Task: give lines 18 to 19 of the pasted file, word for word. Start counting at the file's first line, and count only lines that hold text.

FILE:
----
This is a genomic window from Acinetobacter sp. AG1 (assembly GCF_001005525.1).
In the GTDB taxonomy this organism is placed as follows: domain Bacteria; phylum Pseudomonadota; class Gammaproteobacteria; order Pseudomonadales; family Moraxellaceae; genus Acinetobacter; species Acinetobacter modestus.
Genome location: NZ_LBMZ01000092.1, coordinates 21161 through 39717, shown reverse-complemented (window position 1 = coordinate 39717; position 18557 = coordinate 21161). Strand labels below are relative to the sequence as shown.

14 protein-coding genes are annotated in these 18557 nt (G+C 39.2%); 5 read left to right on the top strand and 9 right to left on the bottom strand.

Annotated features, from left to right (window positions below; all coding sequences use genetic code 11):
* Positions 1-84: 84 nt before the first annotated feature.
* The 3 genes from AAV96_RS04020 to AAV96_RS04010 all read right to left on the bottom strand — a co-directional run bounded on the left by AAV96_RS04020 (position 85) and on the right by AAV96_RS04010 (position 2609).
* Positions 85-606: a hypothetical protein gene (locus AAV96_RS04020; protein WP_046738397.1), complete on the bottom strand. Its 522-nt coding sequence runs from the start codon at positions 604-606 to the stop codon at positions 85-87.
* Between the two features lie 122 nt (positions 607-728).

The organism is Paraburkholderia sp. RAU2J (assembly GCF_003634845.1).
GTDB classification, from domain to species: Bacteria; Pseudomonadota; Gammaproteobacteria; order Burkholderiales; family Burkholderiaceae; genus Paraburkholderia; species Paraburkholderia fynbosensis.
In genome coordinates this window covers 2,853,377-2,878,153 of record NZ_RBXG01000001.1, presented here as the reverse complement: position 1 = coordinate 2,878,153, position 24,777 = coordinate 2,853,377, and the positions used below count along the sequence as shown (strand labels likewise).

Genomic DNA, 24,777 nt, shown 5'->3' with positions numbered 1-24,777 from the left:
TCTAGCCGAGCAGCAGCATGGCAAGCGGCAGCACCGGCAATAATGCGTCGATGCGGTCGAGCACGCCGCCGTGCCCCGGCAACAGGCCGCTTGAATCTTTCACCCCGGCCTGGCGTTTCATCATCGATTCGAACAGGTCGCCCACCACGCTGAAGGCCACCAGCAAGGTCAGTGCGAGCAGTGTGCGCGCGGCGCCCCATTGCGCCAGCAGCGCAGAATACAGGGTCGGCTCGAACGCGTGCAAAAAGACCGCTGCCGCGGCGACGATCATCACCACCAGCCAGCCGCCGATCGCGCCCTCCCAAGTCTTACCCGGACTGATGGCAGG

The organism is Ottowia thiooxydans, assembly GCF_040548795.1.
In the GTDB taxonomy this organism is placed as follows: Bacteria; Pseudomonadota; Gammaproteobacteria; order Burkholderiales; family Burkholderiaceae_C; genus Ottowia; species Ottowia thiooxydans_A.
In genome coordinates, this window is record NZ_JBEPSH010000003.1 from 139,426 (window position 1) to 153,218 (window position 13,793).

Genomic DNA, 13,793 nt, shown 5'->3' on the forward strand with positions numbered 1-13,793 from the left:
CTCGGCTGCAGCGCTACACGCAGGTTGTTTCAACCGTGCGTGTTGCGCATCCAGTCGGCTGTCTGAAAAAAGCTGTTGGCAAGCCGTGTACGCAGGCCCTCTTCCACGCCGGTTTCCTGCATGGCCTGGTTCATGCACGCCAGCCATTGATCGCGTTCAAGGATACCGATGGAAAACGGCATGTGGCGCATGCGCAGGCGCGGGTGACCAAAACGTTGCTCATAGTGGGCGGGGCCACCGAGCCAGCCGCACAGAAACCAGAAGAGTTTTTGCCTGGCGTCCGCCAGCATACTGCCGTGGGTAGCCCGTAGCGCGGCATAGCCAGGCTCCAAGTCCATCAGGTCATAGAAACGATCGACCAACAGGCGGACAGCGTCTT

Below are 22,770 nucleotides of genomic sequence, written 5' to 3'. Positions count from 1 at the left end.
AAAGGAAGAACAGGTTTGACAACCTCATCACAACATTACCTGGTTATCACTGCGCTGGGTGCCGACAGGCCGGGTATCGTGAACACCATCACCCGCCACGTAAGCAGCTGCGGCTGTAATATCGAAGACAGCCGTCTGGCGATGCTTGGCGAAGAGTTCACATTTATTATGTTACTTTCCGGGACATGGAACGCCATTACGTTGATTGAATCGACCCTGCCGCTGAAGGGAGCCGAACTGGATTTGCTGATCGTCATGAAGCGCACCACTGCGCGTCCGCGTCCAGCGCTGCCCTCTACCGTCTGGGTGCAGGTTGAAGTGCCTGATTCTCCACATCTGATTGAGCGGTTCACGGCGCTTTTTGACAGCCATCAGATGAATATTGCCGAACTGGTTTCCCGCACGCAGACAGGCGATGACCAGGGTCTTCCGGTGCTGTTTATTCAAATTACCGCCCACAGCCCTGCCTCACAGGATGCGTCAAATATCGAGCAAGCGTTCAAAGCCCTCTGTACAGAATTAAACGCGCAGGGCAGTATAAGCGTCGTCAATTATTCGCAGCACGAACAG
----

Genomic DNA, 13,793 nt, shown 5'->3' on the forward strand with positions numbered 1-13,793 from the left:
CTCGGCTGCAGCGCTACACGCAGGTTGTTTCAACCGTGCGTGTTGCGCATCCAGTCGGCTGTCTGAAAAAAGCTGTTGGCAAGCCGTGTACGCAGGCCCTCTTCCACGCCGGTTTCCTGCATGGCCTGGTTCATGCACGCCAGCCATTGATCGCGTTCAAGGATACCGATGGAAAACGGCATGTGGCGCATGCGCAGGCGCGGGTGACCAAAACGTTGCTCATAGTGGGCGGGGCCACCGAGCCAGCCGCACAGAAACCAGAAGAGTTTTTGCCTGGCGTCCGCCAGCATACTGCCGTGGGTAGCCCGTAGCGCGGCATAGCCAGGCTCCAAGTCCATCAGGTCATAGAAACGATCGACCAACAGGCGGACAGCGTCTT